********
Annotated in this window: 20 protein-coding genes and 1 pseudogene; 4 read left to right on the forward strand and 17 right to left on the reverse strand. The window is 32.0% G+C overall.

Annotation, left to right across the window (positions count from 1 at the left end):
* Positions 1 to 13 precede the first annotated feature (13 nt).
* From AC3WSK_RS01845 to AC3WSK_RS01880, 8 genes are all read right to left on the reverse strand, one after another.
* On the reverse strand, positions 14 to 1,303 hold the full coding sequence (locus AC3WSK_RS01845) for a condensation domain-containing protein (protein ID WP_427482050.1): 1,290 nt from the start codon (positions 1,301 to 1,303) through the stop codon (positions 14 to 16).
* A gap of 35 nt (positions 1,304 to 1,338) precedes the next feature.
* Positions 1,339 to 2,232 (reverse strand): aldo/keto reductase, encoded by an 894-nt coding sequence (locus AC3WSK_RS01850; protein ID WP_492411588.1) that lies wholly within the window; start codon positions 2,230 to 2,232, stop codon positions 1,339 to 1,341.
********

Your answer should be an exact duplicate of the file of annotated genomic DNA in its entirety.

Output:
Annotated in this window: 20 protein-coding genes and 1 pseudogene; 4 read left to right on the forward strand and 17 right to left on the reverse strand. The window is 32.0% G+C overall.

Annotation, left to right across the window (positions count from 1 at the left end):
* Positions 1 to 13 precede the first annotated feature (13 nt).
* From AC3WSK_RS01845 to AC3WSK_RS01880, 8 genes are all read right to left on the reverse strand, one after another.
* On the reverse strand, positions 14 to 1,303 hold the full coding sequence (locus AC3WSK_RS01845) for a condensation domain-containing protein (protein ID WP_427482050.1): 1,290 nt from the start codon (positions 1,301 to 1,303) through the stop codon (positions 14 to 16).
* A gap of 35 nt (positions 1,304 to 1,338) precedes the next feature.
* Positions 1,339 to 2,232 (reverse strand): aldo/keto reductase, encoded by an 894-nt coding sequence (locus AC3WSK_RS01850; protein ID WP_492411588.1) that lies wholly within the window; start codon positions 2,230 to 2,232, stop codon positions 1,339 to 1,341.